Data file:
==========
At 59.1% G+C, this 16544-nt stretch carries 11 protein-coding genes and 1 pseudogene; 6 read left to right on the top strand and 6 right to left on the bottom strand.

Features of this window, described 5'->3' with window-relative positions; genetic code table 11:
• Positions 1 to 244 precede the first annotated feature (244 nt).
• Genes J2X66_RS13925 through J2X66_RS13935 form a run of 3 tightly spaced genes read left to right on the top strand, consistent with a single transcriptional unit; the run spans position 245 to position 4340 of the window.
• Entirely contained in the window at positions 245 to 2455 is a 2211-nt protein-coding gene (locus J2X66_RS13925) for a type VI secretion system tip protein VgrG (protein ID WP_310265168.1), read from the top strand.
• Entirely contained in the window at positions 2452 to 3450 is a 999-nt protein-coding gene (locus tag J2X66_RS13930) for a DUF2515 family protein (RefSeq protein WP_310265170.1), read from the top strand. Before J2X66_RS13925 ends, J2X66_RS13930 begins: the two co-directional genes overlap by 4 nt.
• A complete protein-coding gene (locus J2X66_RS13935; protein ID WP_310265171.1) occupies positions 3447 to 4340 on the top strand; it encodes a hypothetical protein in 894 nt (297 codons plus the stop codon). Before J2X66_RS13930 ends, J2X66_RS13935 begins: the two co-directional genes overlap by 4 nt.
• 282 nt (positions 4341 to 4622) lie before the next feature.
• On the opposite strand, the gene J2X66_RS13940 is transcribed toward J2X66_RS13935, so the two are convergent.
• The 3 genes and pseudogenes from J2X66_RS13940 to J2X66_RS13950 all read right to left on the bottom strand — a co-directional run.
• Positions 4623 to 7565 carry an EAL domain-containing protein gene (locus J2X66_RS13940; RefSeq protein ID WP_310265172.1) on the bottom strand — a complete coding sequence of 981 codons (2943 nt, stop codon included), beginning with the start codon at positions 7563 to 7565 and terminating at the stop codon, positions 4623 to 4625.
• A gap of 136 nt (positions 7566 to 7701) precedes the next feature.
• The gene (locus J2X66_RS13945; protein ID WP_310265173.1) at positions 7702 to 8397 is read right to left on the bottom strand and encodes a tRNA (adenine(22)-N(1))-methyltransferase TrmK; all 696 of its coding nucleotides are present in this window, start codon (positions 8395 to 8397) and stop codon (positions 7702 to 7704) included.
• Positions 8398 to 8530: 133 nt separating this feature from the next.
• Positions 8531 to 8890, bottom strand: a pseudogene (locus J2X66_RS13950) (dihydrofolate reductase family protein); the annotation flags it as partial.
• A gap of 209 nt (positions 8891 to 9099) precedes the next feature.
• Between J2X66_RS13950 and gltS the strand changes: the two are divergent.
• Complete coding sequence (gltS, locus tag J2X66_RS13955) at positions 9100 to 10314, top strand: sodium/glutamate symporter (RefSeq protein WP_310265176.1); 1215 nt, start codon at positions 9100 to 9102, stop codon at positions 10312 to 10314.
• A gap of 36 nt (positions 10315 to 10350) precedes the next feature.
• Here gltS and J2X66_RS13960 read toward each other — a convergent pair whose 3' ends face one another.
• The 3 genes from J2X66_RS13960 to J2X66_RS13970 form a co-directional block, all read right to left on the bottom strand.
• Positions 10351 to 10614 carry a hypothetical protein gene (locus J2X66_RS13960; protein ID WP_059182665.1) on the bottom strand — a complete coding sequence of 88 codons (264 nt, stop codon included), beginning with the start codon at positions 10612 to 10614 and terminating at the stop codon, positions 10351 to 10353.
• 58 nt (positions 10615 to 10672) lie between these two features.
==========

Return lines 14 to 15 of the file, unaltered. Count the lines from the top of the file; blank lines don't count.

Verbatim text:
• Positions 8398 to 8530: 133 nt separating this feature from the next.
• Positions 8531 to 8890, bottom strand: a pseudogene (locus J2X66_RS13950) (dihydrofolate reductase family protein); the annotation flags it as partial.